The Big Picture, Quality Moves, HIEs, and RECs | Healthcare Informatics Magazine | Health IT | Information Technology Skip to content Skip to navigation

The Big Picture, Quality Moves, HIEs, and RECs

November 1, 2010
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This month's issue examines what healthcare CIOs are doing to tie together a vast patchwork of imaging technologies. With picture archiving and communication systems (PACS) and radiology information systems (RIS) firmly established in a plurality of healthcare organizations, many CIOs are taking the next step: creating bridges that will give referring physicians ready access to images and data.

What are hospitals doing to improve the quality of patient care? One indication of how hospitals are forging ahead in this area is the ascendency of the chief quality officer. The article on page 24 takes a look at CIOs at leading organizations who have established a close working relationship with their quality officers to leverage exciting clinical IT initiatives around improving patient safety, care quality, and clinician effectiveness.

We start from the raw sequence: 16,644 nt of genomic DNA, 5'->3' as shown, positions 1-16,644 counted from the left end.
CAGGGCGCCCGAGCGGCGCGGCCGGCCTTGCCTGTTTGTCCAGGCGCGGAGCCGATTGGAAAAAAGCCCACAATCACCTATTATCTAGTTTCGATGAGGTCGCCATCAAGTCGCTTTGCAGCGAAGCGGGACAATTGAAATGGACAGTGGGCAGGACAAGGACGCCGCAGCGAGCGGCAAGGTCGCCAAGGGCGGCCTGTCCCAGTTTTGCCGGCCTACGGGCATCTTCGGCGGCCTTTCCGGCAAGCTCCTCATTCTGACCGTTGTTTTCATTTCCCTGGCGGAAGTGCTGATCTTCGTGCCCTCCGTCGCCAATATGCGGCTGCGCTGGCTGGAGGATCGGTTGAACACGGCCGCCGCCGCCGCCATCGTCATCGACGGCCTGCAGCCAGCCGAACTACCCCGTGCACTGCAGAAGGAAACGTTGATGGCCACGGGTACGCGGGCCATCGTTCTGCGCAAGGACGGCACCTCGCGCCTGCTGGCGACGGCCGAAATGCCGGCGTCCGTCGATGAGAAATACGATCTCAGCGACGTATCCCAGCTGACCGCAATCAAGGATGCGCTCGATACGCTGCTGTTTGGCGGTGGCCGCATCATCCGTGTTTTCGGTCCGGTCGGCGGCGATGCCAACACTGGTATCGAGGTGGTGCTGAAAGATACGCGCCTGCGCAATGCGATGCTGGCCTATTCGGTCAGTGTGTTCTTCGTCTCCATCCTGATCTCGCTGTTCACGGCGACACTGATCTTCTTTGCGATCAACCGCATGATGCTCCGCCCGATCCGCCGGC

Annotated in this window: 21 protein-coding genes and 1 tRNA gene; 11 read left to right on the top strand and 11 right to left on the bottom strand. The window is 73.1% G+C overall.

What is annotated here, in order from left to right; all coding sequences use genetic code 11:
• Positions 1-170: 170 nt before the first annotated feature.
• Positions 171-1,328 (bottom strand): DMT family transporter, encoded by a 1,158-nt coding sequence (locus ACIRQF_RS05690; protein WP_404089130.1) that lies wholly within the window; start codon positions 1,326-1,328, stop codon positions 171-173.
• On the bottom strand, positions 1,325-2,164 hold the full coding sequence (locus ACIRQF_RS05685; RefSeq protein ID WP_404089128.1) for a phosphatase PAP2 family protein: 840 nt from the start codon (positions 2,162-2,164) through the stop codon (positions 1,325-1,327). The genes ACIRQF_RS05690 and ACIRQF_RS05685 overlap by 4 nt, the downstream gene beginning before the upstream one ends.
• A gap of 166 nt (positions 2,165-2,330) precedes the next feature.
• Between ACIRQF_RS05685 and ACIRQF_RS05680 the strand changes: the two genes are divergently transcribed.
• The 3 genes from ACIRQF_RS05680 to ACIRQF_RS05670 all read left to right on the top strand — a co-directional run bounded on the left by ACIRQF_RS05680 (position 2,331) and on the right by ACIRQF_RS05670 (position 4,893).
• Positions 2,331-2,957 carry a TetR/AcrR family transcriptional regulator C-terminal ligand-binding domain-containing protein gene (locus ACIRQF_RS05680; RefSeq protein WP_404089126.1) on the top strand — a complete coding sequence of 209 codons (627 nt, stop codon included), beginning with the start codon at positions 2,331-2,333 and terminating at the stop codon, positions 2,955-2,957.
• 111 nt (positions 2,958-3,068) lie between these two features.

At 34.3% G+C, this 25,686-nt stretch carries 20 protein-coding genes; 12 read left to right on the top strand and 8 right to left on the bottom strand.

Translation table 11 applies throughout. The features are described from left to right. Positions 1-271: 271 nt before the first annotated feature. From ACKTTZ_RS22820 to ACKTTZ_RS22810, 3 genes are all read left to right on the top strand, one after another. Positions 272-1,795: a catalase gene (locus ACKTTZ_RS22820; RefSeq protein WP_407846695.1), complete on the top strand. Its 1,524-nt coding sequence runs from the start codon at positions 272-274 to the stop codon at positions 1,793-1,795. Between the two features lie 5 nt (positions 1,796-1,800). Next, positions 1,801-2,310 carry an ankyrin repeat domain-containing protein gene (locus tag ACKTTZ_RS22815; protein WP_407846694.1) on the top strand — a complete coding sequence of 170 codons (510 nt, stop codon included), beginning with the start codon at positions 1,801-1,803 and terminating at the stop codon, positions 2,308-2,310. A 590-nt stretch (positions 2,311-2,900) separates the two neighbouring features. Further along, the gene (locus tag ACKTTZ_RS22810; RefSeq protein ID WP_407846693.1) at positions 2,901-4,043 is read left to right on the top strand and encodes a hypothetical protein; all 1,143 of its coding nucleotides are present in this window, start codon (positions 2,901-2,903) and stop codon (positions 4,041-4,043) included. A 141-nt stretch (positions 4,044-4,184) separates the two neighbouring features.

On page 30, an interview with Dev Culver, executive director of HealthInfoNet, provides the inside scoop on Maine's statewide health information organization as it wrestles with sustainability challenges and the search for new revenue streams. For a look at what's going on in the regional extension center (REC) space, turn to page 37 for a profile of two New York RECs that are frontrunners in this arena, and which rely on collaboration to conquer the complexities of meaningful use.

On page 45, Dirk Stanley, M.D., chief medical information officer at the 140-bed Cooley-Dickenson Hospital in Northampton, Mass., which has achieved 65 percent adoption of computerized physician order entry (CPOE), gives his perspective on the evolving role of the CMIO.

Rounding out the issue on page 47 is an interview with Jennifer Meddings, M.D., who speaks about a recent study by a group of University of Michigan physicians on preventable urinary tract infections, and how appropriate use of clinical information systems can reduce the incidence of UTIs.

Healthcare Informatics 2010 November;27(11):6

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